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The next question, which is the fourth question of the interview is on his opinion of that social media and technology can be successfully integrated in education. He thinks that social media and social networks are part of the world now and school cant stay out of the development. So, now they have to integrate these tools to the learning process. The social media give a teacher huge possibilities to put the pupils work together, collect the information together and create new knowledge. Then after the process the teacher can still follow the tracks and see the process from the beginning to the end. He has also tried students self-evaluation on the net. He gave a group of students 13 points and asked them to share the points. They had to have the discussion of the rules in the learning network and then come to a conclusion. It was amazing how well they could share the points that couldnt be shared even. For teachers, social media give possibilities of creating their own PLN (personal learning network). For him, Facebook for example, has been a great tool for that for the last few years. The fifth and sixth questions are on his view of the Malaysian educational model and the most important points that have led to it success. He said that many people from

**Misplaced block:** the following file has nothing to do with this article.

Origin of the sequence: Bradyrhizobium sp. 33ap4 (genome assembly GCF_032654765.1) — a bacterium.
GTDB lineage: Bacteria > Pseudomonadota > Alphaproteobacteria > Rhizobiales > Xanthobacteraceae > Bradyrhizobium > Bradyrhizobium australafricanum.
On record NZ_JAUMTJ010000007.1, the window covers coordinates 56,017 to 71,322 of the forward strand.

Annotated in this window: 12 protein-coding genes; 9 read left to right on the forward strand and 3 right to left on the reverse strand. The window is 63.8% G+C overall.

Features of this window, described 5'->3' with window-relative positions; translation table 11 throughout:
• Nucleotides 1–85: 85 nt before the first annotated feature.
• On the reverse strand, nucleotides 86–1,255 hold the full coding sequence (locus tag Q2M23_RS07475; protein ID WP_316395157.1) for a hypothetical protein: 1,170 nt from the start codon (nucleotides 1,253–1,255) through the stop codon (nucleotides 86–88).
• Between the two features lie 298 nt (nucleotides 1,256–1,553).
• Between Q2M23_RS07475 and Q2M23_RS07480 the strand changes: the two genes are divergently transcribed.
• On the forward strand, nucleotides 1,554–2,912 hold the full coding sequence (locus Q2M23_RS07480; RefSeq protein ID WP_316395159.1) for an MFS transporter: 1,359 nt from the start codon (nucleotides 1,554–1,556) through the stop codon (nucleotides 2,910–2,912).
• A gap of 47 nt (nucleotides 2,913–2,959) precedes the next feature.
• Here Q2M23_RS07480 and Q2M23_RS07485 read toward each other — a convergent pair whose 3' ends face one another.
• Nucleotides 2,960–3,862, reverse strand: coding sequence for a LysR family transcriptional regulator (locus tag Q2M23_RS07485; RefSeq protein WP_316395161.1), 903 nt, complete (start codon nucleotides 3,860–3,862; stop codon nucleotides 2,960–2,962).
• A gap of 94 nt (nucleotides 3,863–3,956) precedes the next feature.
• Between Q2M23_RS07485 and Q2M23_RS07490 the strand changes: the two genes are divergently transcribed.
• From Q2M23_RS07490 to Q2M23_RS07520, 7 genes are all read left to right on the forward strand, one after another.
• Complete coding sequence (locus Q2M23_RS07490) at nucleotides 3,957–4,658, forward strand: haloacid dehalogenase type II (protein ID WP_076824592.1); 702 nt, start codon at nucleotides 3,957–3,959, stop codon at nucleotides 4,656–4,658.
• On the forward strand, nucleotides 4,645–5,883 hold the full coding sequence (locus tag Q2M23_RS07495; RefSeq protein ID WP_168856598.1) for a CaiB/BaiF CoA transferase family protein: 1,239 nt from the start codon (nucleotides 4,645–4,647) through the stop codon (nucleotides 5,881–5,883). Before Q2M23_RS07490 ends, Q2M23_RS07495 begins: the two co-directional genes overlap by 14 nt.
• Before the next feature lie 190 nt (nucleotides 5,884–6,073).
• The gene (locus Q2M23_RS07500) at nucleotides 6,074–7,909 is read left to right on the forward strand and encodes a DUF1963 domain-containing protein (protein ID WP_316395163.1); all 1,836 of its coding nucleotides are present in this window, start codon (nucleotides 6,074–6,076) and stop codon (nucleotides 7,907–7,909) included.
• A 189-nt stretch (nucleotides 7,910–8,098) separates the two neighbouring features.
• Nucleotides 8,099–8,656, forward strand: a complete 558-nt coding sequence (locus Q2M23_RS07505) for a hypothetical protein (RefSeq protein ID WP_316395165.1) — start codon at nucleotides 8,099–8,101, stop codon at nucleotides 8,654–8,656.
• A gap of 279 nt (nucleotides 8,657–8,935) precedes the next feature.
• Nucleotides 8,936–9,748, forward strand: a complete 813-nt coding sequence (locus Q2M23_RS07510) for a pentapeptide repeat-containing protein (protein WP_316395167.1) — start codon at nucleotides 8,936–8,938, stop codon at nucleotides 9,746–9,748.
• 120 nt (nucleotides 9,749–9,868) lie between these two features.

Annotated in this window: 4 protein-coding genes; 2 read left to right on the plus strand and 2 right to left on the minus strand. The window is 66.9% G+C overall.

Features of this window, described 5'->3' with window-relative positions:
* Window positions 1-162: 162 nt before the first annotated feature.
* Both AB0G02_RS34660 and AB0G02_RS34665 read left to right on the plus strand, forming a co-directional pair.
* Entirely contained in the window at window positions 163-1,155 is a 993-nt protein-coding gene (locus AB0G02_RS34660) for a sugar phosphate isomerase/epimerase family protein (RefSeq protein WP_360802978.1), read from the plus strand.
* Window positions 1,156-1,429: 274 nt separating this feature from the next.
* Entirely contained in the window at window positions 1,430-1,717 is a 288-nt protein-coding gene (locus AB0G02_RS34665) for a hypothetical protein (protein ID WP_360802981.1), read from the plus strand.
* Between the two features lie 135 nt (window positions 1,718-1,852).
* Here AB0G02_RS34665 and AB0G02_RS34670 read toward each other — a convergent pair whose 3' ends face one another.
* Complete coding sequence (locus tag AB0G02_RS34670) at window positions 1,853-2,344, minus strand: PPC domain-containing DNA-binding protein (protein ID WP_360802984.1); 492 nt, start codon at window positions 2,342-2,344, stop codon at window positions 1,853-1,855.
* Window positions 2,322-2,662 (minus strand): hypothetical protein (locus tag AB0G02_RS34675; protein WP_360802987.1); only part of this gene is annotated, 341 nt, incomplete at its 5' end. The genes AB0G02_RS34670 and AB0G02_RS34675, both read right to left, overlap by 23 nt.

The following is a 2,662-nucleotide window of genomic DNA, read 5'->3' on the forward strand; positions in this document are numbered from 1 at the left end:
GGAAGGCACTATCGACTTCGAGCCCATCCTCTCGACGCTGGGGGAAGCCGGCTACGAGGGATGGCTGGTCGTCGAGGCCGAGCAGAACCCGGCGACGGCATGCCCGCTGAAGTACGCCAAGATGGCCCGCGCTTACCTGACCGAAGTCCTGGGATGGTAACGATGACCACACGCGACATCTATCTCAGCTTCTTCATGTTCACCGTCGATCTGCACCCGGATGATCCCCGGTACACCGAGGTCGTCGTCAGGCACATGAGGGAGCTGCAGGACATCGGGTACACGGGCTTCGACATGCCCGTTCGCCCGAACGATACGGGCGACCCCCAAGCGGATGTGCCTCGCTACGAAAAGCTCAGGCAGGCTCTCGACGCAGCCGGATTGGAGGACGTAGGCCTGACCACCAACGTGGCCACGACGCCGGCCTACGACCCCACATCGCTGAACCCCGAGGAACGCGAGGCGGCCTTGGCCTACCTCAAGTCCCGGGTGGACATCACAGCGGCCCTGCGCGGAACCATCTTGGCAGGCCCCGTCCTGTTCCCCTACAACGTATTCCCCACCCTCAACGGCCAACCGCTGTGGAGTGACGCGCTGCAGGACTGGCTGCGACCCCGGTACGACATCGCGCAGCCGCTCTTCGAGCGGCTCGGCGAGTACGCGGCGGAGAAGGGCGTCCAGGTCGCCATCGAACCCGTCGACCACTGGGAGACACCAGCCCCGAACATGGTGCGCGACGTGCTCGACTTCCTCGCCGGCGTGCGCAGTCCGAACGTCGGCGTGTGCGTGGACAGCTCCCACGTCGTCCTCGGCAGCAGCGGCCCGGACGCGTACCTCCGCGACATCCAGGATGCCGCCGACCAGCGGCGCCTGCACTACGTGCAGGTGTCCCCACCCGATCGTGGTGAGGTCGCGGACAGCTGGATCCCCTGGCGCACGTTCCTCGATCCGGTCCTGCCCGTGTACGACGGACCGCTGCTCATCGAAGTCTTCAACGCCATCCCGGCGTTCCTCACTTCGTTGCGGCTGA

all over the world come to Malaysia, make notes and find different answers for that question. For sure, there are many reasons for the success of the Malaysian educational system. What he thinks is that much of it lays in the Malaysian educational culture where teachers are respected professionals, who all have college or university level education. All the people in Malaysia get a free education for 11 years and after that it still doesnt cost almost at all, even in the universities. One really important issue is that they have quite small economical differences in the income of the people if they compare them to most of the countries in the world. So, the welfare is good. Malaysians have strong scientific evidence that where the economical differences between people grow too big, the learning goes down.

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Interview Questions 1. 2. 3. 4. How did you decide to become a teacher? What is the most exciting part of your work as a headmaster? In your opinion, what makes a successful teacher? Do you think that social media and technology can be successfully integrated in education. 5. 6. What do you think of Malaysian educational model? What do you think of the most important points that have led to the success of Malaysian education system?

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Pictures During the Interview Session at his house